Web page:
Electric power is used in
everyday life not only to produce light, heat or cold and to run motors, computers and more. It is also needed for chemical reactions (electrolysis) to produce metals and non
The important electrochemical reaction of converting water into its elements will be done in the following microscale experiment. Experiment
1. Mark near the middle of the beaker two points nine millimeters apart on the bottom.
2. Heat one of the needles; make a hole at each of the markers in the bottom of the cup. (more see below)
For another video on microscale electrolysis of water see: https://vimeo.com/102918687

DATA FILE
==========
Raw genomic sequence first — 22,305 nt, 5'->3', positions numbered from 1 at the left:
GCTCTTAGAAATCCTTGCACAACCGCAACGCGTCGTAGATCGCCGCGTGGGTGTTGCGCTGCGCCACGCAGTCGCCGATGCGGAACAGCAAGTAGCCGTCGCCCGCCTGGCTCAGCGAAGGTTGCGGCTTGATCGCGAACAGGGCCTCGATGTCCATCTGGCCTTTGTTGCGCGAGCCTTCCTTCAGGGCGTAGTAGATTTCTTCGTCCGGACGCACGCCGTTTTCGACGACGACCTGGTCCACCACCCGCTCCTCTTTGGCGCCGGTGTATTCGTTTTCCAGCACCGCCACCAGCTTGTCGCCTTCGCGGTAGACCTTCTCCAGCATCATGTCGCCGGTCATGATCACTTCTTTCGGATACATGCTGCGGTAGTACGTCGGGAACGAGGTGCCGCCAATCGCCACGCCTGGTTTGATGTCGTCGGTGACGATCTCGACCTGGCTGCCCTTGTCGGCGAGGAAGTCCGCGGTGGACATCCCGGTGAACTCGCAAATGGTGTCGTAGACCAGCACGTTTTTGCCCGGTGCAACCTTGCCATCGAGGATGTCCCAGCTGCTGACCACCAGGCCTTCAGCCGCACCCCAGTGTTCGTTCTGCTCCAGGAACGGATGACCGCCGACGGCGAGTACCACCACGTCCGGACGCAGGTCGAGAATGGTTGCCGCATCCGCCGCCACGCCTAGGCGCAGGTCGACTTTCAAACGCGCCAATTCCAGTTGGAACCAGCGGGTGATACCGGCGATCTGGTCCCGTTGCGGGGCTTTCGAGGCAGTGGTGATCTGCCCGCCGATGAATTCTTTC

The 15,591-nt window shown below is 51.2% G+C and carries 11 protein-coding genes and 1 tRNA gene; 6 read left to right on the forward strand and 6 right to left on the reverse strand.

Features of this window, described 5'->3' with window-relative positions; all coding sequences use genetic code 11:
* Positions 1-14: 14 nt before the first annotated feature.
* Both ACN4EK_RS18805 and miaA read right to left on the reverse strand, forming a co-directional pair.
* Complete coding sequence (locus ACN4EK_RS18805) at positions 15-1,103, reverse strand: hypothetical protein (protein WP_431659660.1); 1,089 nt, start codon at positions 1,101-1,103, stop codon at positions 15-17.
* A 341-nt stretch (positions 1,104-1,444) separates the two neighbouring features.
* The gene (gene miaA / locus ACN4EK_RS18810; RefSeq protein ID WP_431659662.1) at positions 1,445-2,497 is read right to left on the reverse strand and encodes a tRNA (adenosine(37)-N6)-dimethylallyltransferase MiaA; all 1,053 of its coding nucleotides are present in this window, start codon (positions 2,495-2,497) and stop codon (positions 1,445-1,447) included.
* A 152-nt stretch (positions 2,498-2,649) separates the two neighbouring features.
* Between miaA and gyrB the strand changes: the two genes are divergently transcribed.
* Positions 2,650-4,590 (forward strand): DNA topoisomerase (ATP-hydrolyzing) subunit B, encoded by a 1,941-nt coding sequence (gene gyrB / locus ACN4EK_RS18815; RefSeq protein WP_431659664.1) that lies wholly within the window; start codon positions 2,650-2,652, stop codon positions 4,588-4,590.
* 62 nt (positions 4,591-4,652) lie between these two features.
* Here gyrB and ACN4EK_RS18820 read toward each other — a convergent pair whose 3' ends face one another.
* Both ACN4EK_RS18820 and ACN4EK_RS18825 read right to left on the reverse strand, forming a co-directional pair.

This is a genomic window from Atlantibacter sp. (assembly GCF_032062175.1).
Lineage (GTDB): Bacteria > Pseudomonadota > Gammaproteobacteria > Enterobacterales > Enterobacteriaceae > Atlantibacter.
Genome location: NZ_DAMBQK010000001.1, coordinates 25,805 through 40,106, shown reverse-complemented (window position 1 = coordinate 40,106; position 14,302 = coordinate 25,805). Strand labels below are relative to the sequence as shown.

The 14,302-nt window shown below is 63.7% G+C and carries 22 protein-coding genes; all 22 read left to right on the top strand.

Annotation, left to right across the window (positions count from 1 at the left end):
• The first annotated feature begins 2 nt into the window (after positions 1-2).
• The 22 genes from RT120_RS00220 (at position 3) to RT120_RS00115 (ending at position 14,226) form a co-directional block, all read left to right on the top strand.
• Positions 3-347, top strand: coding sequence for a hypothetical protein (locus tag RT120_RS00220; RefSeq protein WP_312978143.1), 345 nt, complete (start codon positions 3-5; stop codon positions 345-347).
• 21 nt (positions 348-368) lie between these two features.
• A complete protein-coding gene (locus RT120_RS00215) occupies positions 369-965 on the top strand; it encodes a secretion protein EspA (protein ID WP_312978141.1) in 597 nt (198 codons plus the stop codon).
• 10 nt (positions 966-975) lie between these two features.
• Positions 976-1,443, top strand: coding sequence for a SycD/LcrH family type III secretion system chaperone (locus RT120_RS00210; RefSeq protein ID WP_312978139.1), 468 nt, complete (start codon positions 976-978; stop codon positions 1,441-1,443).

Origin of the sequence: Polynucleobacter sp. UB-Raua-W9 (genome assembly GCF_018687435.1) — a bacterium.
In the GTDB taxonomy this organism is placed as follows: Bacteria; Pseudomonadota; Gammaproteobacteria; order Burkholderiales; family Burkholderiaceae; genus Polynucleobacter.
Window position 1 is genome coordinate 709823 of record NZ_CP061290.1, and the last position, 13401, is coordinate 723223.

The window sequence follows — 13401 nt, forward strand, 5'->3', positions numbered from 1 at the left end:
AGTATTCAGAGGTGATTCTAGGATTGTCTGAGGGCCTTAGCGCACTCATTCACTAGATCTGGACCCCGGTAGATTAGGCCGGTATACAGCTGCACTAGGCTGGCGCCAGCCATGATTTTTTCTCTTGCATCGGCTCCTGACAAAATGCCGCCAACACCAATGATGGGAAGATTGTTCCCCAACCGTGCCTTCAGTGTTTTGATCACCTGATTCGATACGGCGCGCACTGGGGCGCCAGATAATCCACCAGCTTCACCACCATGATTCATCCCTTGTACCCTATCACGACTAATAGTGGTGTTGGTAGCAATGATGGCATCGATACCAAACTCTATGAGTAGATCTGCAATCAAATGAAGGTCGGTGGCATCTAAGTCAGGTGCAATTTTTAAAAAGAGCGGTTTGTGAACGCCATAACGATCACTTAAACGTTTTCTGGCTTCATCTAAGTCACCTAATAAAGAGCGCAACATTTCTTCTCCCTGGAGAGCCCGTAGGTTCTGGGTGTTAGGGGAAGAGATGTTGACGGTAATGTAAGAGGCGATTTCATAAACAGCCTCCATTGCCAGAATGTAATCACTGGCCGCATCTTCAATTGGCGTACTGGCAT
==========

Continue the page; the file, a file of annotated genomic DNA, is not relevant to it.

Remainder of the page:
3. Fix the needles into the terminal block and push them as far as possible through the two holes into the interior of the beaker. Seal the holes with adhesive to make them watertight.
4. Attach from below the leads from the battery clips to the terminal block.
5. Label both ampoules and fill them completely with sodium sulfate solution. Fill the beaker with this solution so that the needles are fully covered.
6. Turn the ampoules full of solution carefully with the opening down and place them into the solution over the needles. Make sure that they are completely filled with liquid, so no air is left in them.
7. Connect the battery clip to the battery and wait until the ampoule on the negative electrode is full of gas.
8. Test the gas in the ampoule for hydrogen (“negative oxyhydrogen test” = burning without bang).
9. Wait until the other ampoule is full of gas.
10. Test the gas for oxygen by introducing a glowing paper wick or a glowing wooden splint.